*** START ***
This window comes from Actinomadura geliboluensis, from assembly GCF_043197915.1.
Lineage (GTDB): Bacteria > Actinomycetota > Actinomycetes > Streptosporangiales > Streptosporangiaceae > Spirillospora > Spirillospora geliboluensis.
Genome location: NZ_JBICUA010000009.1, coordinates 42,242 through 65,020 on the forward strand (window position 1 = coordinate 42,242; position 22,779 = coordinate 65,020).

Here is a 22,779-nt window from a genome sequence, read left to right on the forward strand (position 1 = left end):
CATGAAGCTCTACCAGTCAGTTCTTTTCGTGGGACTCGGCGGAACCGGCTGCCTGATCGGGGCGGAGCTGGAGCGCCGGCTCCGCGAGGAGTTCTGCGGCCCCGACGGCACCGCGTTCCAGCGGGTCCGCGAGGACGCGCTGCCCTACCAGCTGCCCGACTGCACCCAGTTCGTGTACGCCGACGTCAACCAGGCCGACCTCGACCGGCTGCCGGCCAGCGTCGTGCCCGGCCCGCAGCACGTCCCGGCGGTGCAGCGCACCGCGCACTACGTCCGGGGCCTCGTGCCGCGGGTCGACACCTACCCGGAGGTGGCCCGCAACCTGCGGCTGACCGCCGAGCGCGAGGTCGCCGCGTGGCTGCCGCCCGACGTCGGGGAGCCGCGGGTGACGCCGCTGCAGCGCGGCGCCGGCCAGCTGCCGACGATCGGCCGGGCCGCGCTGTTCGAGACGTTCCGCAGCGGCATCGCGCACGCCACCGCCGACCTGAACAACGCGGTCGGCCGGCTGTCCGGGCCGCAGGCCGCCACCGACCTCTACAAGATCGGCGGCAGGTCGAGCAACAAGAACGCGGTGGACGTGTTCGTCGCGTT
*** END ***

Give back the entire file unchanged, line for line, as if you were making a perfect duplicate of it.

This window comes from Actinomadura geliboluensis, from assembly GCF_043197915.1.
Lineage (GTDB): Bacteria > Actinomycetota > Actinomycetes > Streptosporangiales > Streptosporangiaceae > Spirillospora > Spirillospora geliboluensis.
Genome location: NZ_JBICUA010000009.1, coordinates 42,242 through 65,020 on the forward strand (window position 1 = coordinate 42,242; position 22,779 = coordinate 65,020).

Here is a 22,779-nt window from a genome sequence, read left to right on the forward strand (position 1 = left end):
CATGAAGCTCTACCAGTCAGTTCTTTTCGTGGGACTCGGCGGAACCGGCTGCCTGATCGGGGCGGAGCTGGAGCGCCGGCTCCGCGAGGAGTTCTGCGGCCCCGACGGCACCGCGTTCCAGCGGGTCCGCGAGGACGCGCTGCCCTACCAGCTGCCCGACTGCACCCAGTTCGTGTACGCCGACGTCAACCAGGCCGACCTCGACCGGCTGCCGGCCAGCGTCGTGCCCGGCCCGCAGCACGTCCCGGCGGTGCAGCGCACCGCGCACTACGTCCGGGGCCTCGTGCCGCGGGTCGACACCTACCCGGAGGTGGCCCGCAACCTGCGGCTGACCGCCGAGCGCGAGGTCGCCGCGTGGCTGCCGCCCGACGTCGGGGAGCCGCGGGTGACGCCGCTGCAGCGCGGCGCCGGCCAGCTGCCGACGATCGGCCGGGCCGCGCTGTTCGAGACGTTCCGCAGCGGCATCGCGCACGCCACCGCCGACCTGAACAACGCGGTCGGCCGGCTGTCCGGGCCGCAGGCCGCCACCGACCTCTACAAGATCGGCGGCAGGTCGAGCAACAAGAACGCGGTGGACGTGTTCGTCGCGTT